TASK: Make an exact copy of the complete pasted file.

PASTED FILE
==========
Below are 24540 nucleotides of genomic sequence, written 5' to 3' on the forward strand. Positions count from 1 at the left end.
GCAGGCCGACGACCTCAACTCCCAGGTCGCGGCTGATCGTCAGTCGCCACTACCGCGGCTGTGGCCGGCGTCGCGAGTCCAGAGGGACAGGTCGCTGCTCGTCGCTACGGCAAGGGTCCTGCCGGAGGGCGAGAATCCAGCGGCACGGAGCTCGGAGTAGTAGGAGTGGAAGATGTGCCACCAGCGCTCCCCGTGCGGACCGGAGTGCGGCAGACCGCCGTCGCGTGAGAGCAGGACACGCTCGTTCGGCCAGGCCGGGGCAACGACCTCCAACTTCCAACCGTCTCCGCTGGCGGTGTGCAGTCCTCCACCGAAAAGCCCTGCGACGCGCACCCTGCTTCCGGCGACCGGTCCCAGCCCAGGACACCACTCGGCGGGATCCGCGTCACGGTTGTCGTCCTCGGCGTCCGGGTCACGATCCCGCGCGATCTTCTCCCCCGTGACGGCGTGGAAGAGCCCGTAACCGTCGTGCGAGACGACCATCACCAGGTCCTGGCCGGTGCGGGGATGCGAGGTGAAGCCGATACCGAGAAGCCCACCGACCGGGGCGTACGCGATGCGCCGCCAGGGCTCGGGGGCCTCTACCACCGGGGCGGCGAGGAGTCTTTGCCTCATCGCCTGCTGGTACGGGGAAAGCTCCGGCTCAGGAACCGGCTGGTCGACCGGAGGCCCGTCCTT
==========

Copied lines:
Below are 24540 nucleotides of genomic sequence, written 5' to 3' on the forward strand. Positions count from 1 at the left end.
GCAGGCCGACGACCTCAACTCCCAGGTCGCGGCTGATCGTCAGTCGCCACTACCGCGGCTGTGGCCGGCGTCGCGAGTCCAGAGGGACAGGTCGCTGCTCGTCGCTACGGCAAGGGTCCTGCCGGAGGGCGAGAATCCAGCGGCACGGAGCTCGGAGTAGTAGGAGTGGAAGATGTGCCACCAGCGCTCCCCGTGCGGACCGGAGTGCGGCAGACCGCCGTCGCGTGAGAGCAGGACACGCTCGTTCGGCCAGGCCGGGGCAACGACCTCCAACTTCCAACCGTCTCCGCTGGCGGTGTGCAGTCCTCCACCGAAAAGCCCTGCGACGCGCACCCTGCTTCCGGCGACCGGTCCCAGCCCAGGACACCACTCGGCGGGATCCGCGTCACGGTTGTCGTCCTCGGCGTCCGGGTCACGATCCCGCGCGATCTTCTCCCCCGTGACGGCGTGGAAGAGCCCGTAACCGTCGTGCGAGACGACCATCACCAGGTCCTGGCCGGTGCGGGGATGCGAGGTGAAGCCGATACCGAGAAGCCCACCGACCGGGGCGTACGCGATGCGCCGCCAGGGCTCGGGGGCCTCTACCACCGGGGCGGCGAGGAGTCTTTGCCTCATCGCCTGCTGGTACGGGGAAAGCTCCGGCTCAGGAACCGGCTGGTCGACCGGAGGCCCGTCCTT